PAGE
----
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THE MAGIC FLUTE

The Magic Flute Riverside Studios BargainTheatreland ReviewI entered The Merry Opera Company’s adaption of Mozart’s The Magic Flute with some trepidation. With radically modernised productions in vogue, I feared some hybrid contemporary musical theatre/opera love child, full of American ‘twang’ and ironic 21st century costume. I am not okay with seeing Mozart’s own personal flute through his skinny jeans, however magical.

Thankfully this was not the case. Described as ‘part-pantomime, part-opera’, Kit Hesketh-Harvey has created an extremely enjoyable new take on the classic ‘Singspiel’ piece, which is undeniably reminiscent of the Gilbert & Sullivan operettas of the late 1800s.  This new angle places Mozart actually in the centre of the production. Showing his struggle writing the opera up until his death, he and his librettist Eugene Schikaneder become the Prince and his companion setting out to free the Princess Pamina from the evil Monostatos. Really, making the action ever-so panto-esque makes a lot of sense, as the whole premise is identical to any Snow White/Sleeping Beauty/Cinderella that pops up over the festive period.

The Magic Flute Riverside Studios BargainTheatreland Review 2Interweaving the actual with the fictional never feels jolted. In fact having some of the opera’s scenes playout within the scene of Mozart writing them is genius, adding layers of understanding to the piece and making it much more accessible to all audience members.  Lawrence Olsworth-Peter was a believably weakening Mozart and handsomely dashing Prince with a listenable voice. Daisy Brown played a nice Pamina, and Gemma Morsley would’ve been a wonderful narrator, if only her gurning hadn’t taken away from her performance. Papageno, the Prince’s companion, is virtually the lead of the whole thing and casting James Harrison as the lumbering, loveable lummox was nothing short of genius. He has a brilliant stage presence, a knack for comedy and a voice you could swim in. Add in enjoyable turns from Fleur de Bray as the Queen and Kristin Finnigan as one of the fate like ladies, this is a well rounded and majoritively young cast.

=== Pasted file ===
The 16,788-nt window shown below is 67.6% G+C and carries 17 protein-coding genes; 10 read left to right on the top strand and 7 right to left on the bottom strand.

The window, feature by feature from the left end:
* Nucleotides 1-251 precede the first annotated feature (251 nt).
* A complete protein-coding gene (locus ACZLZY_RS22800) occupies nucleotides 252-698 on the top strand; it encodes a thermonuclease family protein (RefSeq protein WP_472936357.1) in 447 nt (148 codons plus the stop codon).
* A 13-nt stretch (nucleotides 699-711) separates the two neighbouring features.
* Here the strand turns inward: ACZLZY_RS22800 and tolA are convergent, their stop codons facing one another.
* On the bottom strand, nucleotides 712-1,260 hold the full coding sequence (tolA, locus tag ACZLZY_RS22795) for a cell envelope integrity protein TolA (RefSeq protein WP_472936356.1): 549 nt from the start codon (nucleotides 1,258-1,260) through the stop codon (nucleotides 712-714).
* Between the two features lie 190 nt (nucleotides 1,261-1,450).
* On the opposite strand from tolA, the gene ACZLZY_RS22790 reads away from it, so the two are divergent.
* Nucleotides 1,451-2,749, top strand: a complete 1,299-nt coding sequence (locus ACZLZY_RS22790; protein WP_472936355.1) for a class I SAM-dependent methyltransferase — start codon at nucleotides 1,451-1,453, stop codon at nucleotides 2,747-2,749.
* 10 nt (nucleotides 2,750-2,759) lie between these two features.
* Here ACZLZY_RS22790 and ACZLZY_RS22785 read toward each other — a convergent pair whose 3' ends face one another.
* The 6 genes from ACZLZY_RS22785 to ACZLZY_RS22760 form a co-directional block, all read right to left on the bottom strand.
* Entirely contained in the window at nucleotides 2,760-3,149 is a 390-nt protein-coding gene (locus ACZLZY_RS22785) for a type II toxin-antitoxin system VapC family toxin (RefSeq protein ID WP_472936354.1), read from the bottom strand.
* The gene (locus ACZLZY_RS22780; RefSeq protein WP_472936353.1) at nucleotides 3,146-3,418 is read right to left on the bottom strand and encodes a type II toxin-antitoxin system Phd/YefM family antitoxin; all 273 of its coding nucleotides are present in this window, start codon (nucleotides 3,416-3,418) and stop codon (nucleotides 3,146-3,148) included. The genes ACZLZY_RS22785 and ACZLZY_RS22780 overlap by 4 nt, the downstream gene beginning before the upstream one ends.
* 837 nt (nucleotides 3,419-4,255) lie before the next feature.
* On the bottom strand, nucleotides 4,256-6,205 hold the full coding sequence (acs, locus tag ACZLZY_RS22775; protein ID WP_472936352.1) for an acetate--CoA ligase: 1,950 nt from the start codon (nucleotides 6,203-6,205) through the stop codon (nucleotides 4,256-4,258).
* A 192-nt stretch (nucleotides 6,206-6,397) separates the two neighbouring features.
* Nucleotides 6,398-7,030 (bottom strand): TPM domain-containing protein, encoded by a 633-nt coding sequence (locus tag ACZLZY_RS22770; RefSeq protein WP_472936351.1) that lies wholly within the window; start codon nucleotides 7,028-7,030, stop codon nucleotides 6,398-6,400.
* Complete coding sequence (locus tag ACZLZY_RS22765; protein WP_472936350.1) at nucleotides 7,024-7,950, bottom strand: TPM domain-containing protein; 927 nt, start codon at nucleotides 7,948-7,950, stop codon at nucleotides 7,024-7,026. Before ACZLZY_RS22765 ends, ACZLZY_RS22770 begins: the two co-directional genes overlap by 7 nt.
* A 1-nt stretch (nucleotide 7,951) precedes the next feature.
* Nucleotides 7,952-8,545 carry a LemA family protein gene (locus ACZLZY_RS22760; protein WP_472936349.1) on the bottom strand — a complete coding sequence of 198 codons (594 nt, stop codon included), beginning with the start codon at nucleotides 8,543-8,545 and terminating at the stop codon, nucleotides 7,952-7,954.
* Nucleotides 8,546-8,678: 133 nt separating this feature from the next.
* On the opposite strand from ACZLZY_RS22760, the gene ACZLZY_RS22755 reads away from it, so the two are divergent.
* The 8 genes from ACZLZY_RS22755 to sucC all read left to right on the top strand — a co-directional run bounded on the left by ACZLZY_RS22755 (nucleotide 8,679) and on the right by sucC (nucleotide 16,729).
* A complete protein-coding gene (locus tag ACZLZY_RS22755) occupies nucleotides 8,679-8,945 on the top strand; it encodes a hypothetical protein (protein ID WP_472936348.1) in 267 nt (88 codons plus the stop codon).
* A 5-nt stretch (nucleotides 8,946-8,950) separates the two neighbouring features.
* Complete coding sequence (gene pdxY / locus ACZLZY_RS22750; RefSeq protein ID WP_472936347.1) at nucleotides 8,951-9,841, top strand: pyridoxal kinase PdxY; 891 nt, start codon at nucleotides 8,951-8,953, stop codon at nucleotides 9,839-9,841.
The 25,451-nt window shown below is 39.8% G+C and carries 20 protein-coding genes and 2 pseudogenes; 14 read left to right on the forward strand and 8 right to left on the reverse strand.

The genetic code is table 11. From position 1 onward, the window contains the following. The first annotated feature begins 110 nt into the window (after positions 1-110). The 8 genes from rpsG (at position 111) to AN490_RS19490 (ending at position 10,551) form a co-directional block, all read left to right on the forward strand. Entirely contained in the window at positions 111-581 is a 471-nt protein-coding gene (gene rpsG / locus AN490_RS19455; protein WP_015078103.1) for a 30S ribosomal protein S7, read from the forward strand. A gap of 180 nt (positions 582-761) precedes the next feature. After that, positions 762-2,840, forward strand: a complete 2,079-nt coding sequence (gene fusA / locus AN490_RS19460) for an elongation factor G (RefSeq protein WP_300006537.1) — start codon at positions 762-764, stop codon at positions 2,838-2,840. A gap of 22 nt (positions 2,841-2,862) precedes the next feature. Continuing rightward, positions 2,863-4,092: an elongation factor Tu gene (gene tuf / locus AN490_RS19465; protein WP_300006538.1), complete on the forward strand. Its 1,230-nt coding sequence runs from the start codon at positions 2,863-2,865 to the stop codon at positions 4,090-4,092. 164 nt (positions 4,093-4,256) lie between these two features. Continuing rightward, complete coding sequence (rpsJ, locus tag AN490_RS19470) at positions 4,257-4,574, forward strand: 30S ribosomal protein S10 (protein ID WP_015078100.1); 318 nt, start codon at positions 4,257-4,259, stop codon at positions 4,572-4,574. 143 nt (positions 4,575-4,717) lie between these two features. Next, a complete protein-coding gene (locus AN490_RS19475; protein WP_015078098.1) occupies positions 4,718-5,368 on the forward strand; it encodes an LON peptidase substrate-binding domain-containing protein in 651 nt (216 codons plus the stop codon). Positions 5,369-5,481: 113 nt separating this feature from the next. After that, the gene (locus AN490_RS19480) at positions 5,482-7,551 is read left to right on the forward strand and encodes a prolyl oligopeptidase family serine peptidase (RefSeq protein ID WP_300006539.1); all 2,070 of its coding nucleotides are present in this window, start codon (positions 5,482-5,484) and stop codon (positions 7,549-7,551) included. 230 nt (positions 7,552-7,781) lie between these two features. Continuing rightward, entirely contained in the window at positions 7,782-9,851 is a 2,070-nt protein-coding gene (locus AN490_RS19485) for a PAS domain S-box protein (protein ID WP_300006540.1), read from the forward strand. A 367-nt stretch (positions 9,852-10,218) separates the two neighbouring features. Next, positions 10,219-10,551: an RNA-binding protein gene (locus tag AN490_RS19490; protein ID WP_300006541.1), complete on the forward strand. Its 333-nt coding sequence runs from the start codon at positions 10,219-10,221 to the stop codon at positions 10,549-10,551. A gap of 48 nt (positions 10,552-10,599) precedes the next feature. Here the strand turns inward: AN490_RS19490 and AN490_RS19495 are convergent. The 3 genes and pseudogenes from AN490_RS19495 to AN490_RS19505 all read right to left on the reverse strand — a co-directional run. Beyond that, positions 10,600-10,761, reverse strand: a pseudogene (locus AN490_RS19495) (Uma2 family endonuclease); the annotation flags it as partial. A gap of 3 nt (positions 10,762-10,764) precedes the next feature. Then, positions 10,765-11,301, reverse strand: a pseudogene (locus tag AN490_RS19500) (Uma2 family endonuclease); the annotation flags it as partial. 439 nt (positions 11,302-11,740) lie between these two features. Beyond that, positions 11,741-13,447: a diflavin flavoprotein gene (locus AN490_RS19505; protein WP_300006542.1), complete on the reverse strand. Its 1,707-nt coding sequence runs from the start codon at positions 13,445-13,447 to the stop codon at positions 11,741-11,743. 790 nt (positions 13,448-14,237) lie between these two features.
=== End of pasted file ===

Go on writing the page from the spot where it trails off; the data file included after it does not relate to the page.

As is also becoming exceptionally fashionable in modern day theatre, the 5 piece band were onstage throughout. Used to great effect, the band never got in the way, but became involved when appropriate. If a flortist were ever to be singled out for attention, The Magic Flute is the ideal place to do it.

Well directed, well cast and well performed, The Magic Flute is a rousing success. I have seen far too many adaptations of classic pieces in recent times which have tried too hard to be edgy, modern and ‘out there’. The Merry Opera Company have delivered a satisfying interpretation which stays true enough to the original to keep connoisseurs smiling and accessible enough to entice relative newbies. Interestingly, the production is a double cast one. I would be very intrigued as to whether the alternate cast can portray the classical modernity which this piece has, as well as this one did.

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Reviewed 07/02/13

By Tom Norman
@Tom_Norm

5th Feb – 3rd Mar 2013
Riverside Studios
London, W6.

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